Mailman is a popular open source package for managing e-mail discussion lists. Besides offering flexible administrative interfaces for setting up and managing lists, it also has Web- based interfaces that make it easy for people to join lists, access discussion list archives, and tune their own preferences.
If you need more information about configuring mailman, there are plenty of places to go. Check the mailman Web site at www.gnu.org/software/mailman/mailman.html. Also view README files in /usr/share/doc/mailman-*.
If you used mailman previously in an earlier version of Fedora or Red Hat Linux, note that the mailman installation directory has moved from /var/mailman to /usr/lib/mailman. If you made any changes to files in the /var/mailman directory, you need to move those files to the /var/lib/mailman directory after you upgrade the mailman software package.
The following is a brief procedure for configuring a discussion list using mailman:
Install the mailman RPM from the Fedora Core 3 DVD.
Start your Web server (if it isn't already running) as follows:
# service httpd start # chkconfig httpd on
Create a password for your site as follows:
# /usr/lib/mailman/bin/mmsitepass New site password: ***** Again to confirm password: *****
Edit the /usr/lib/mailman/Mailman/mm_cfg.py file and change the DEFAULT_URL_HOST and DEFAULT_EMAIL_HOST values. For example, the host name of the computer I'm configuring my mailing list on is toys.linuxtoys.net. The default e- mail host is linuxtoys.net. The values would appear as follows:
DEFAULT_EMAIL_HOST = 'toys.linuxtoys.net' DEFAULT_URL_HOST DEF = 'linuxtoys.net'
To create a mailman mailing list, you must first create an unpopulated mailing list called mailman. Along with that list, you must assign the e-mail and initial password for the person responsible for administering the list. To do that, type the following:
# /usr/lib/mailman/bin/newlist mailman Enter the email of the person running the list: email@example.com Initial mailman password: ********
Start the mailman service as follows:
# service mailman start # chkconfig mailman on
Create a new mailing list, using the newlist command as follows:
# /usr/lib/mailman/bin/newlist Enter the name of the list: projectlist Enter the email of the person running the list: firstname.lastname@example.org Initial projectlist password: ***** To finish creating your mailing list, you must edit /etc/aliases (or equivalent) file by adding the following lines, and running the `newaliases' program: ## projectlist mailing list projectlist: "|/usr/lib/mailman/mail/mailman post projectlist" projectlist-admin: "|/usr/lib/mailman/mail/mailman admin projectlist" projectlist-bounces: "|/usr/lib/mailman/mail/mailman bounces projectlist" projectlist-confirm: "|/usr/lib/mailman/mail/mailman confirm projectlist" projectlist-join: "|/usr/lib/mailman/mail/mailman join projectlist" projectlist-leave: "|/usr/lib/mailman/mail/mailman leave projectlist" projectlist-owner: "|/usr/lib/mailman/mail/mailman owner projectlist" projectlist-request: "|/usr/lib/mailman/mail/mailman request projectlist" projectlist-subscribe: "|/usr/lib/mailman/mail/mailman subscribe projectlist" projectlist-unsubscribe: "|/usr/lib/mailman/mail/mailman unsubscribe projectlist"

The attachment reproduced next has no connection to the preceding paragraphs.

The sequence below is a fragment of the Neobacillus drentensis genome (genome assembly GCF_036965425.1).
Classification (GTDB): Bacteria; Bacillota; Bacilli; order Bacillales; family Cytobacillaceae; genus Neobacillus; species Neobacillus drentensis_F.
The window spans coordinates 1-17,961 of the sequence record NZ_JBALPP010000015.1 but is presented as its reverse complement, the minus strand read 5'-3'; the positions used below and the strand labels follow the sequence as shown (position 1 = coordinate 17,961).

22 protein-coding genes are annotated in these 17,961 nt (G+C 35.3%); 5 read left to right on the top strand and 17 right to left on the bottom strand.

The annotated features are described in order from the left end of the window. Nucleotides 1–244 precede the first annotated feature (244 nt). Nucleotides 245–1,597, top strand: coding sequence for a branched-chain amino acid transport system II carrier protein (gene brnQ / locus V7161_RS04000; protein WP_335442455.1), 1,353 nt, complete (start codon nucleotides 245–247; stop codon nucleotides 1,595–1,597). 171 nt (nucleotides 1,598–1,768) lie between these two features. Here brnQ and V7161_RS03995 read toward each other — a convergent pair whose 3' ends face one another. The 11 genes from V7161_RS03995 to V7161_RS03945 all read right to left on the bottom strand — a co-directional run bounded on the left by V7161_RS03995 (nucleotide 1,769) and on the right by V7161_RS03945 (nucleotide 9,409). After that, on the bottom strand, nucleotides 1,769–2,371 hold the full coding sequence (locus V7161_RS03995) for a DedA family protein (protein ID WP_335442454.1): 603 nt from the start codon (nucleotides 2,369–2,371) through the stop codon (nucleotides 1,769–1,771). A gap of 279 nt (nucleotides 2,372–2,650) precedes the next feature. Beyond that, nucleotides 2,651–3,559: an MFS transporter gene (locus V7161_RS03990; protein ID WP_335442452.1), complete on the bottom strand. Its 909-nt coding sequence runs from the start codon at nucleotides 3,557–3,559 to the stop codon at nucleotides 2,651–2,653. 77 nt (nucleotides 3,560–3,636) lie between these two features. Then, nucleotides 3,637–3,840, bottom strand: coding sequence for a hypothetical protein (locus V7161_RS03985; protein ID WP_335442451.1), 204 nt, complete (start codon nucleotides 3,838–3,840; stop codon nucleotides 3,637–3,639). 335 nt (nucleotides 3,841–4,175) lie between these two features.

Copy and past the text just shown (starting from the line ## projectlist mailing list) into the end of your /etc/aliases file.
Run the newaliases command. At this point you should be able to view the new mailing list from your Web browser. From a Web browser on the local system, type the following name in the address box:
If everything appears to be working, begin adding more mailing lists. In my example, I created a mailing list called projectlist. The name of that project appears on the list shown in Figure 19-3.
Figure 19-3: Create multiple mailing lists in mailman.
Next, select that project name (click on it). The Info page should appear for the project.
Scroll to the bottom of that page and click on the project administrative interface link.
When prompted, type in the List Administrator Password. Now you can configure the look, feel and behavior of your mailing list. Important information you will want to consider includes:
Privacy options — Do you want the list to be public or private (as in, just within your organization)? Who do you want to allow to see your member list?
Send filters — Who can post messages to the list? Is the list moderated or unmoderated? Might the list just go in one direction, for example, as a way to contact customers?
Membership management — Can your members see other member information? What are your policies for adding and removing members?
When you are finished configuring the options, be sure to submit your changes.
At this point, you can allow users to join the list. Encourage them to explore and set their own user preferences.
If you encounter problems configuring mailman, refer to the INSTALL.REDHAT and README files in the /usr/share/doc/mailman-* directory.